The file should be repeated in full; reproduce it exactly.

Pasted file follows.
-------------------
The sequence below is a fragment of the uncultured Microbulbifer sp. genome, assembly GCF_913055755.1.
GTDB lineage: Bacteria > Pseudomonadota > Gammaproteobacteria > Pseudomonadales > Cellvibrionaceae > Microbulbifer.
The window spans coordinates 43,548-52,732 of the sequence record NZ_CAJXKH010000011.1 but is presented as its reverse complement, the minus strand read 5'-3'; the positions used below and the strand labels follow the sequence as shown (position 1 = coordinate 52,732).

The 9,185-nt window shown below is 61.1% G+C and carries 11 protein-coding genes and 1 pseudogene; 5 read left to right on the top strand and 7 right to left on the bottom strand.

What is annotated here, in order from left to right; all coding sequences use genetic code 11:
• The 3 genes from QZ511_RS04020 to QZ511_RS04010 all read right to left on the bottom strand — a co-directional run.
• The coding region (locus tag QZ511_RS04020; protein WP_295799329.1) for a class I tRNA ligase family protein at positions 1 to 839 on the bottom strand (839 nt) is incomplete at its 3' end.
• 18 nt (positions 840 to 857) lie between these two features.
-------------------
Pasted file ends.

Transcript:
The sequence below is a fragment of the uncultured Microbulbifer sp. genome, assembly GCF_913055755.1.
GTDB lineage: Bacteria > Pseudomonadota > Gammaproteobacteria > Pseudomonadales > Cellvibrionaceae > Microbulbifer.
The window spans coordinates 43,548-52,732 of the sequence record NZ_CAJXKH010000011.1 but is presented as its reverse complement, the minus strand read 5'-3'; the positions used below and the strand labels follow the sequence as shown (position 1 = coordinate 52,732).

The 9,185-nt window shown below is 61.1% G+C and carries 11 protein-coding genes and 1 pseudogene; 5 read left to right on the top strand and 7 right to left on the bottom strand.

What is annotated here, in order from left to right; all coding sequences use genetic code 11:
• The 3 genes from QZ511_RS04020 to QZ511_RS04010 all read right to left on the bottom strand — a co-directional run.
• The coding region (locus tag QZ511_RS04020; protein WP_295799329.1) for a class I tRNA ligase family protein at positions 1 to 839 on the bottom strand (839 nt) is incomplete at its 3' end.
• 18 nt (positions 840 to 857) lie between these two features.